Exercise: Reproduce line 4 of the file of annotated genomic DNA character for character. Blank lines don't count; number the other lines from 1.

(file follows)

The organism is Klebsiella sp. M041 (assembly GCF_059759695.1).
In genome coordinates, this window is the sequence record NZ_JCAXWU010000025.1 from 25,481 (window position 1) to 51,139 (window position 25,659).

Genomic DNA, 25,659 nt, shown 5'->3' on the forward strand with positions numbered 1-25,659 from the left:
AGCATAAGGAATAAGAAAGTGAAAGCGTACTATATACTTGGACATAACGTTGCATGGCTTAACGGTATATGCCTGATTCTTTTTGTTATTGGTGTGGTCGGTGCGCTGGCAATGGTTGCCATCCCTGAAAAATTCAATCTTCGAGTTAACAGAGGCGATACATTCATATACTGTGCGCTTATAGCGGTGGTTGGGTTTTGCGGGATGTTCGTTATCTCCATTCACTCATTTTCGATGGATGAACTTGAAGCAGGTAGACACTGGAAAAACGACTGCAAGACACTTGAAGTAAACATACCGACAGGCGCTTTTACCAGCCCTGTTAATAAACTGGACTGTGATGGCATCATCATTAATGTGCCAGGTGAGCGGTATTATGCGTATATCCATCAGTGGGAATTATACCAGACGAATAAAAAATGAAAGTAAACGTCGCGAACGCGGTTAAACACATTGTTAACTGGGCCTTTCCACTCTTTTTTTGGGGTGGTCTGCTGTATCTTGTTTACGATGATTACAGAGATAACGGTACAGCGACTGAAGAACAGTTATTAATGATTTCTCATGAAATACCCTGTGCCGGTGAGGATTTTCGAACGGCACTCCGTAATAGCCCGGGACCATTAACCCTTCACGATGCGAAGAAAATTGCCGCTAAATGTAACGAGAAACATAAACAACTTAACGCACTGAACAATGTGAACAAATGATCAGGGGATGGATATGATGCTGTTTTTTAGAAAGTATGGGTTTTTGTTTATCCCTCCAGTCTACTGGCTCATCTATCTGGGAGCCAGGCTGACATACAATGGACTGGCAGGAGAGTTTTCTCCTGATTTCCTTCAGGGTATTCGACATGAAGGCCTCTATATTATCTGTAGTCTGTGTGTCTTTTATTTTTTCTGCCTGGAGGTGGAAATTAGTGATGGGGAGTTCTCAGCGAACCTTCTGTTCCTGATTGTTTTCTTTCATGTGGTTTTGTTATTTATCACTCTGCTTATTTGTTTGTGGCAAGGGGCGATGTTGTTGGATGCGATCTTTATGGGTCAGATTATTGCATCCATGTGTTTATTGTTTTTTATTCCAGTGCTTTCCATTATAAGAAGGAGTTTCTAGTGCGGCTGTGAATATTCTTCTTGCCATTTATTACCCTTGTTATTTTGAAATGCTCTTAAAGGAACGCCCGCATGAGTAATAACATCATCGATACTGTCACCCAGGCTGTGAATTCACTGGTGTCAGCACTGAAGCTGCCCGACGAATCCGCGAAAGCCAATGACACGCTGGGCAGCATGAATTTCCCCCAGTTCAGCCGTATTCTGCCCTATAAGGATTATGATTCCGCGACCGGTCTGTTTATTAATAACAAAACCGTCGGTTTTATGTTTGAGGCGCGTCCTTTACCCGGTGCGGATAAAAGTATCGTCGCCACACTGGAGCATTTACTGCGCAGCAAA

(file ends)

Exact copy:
AGCATAAGGAATAAGAAAGTGAAAGCGTACTATATACTTGGACATAACGTTGCATGGCTTAACGGTATATGCCTGATTCTTTTTGTTATTGGTGTGGTCGGTGCGCTGGCAATGGTTGCCATCCCTGAAAAATTCAATCTTCGAGTTAACAGAGGCGATACATTCATATACTGTGCGCTTATAGCGGTGGTTGGGTTTTGCGGGATGTTCGTTATCTCCATTCACTCATTTTCGATGGATGAACTTGAAGCAGGTAGACACTGGAAAAACGACTGCAAGACACTTGAAGTAAACATACCGACAGGCGCTTTTACCAGCCCTGTTAATAAACTGGACTGTGATGGCATCATCATTAATGTGCCAGGTGAGCGGTATTATGCGTATATCCATCAGTGGGAATTATACCAGACGAATAAAAAATGAAAGTAAACGTCGCGAACGCGGTTAAACACATTGTTAACTGGGCCTTTCCACTCTTTTTTTGGGGTGGTCTGCTGTATCTTGTTTACGATGATTACAGAGATAACGGTACAGCGACTGAAGAACAGTTATTAATGATTTCTCATGAAATACCCTGTGCCGGTGAGGATTTTCGAACGGCACTCCGTAATAGCCCGGGACCATTAACCCTTCACGATGCGAAGAAAATTGCCGCTAAATGTAACGAGAAACATAAACAACTTAACGCACTGAACAATGTGAACAAATGATCAGGGGATGGATATGATGCTGTTTTTTAGAAAGTATGGGTTTTTGTTTATCCCTCCAGTCTACTGGCTCATCTATCTGGGAGCCAGGCTGACATACAATGGACTGGCAGGAGAGTTTTCTCCTGATTTCCTTCAGGGTATTCGACATGAAGGCCTCTATATTATCTGTAGTCTGTGTGTCTTTTATTTTTTCTGCCTGGAGGTGGAAATTAGTGATGGGGAGTTCTCAGCGAACCTTCTGTTCCTGATTGTTTTCTTTCATGTGGTTTTGTTATTTATCACTCTGCTTATTTGTTTGTGGCAAGGGGCGATGTTGTTGGATGCGATCTTTATGGGTCAGATTATTGCATCCATGTGTTTATTGTTTTTTATTCCAGTGCTTTCCATTATAAGAAGGAGTTTCTAGTGCGGCTGTGAATATTCTTCTTGCCATTTATTACCCTTGTTATTTTGAAATGCTCTTAAAGGAACGCCCGCATGAGTAATAACATCATCGATACTGTCACCCAGGCTGTGAATTCACTGGTGTCAGCACTGAAGCTGCCCGACGAATCCGCGAAAGCCAATGACACGCTGGGCAGCATGAATTTCCCCCAGTTCAGCCGTATTCTGCCCTATAAGGATTATGATTCCGCGACCGGTCTGTTTATTAATAACAAAACCGTCGGTTTTATGTTTGAGGCGCGTCCTTTACCCGGTGCGGATAAAAGTATCGTCGCCACACTGGAGCATTTACTGCGCAGCAAA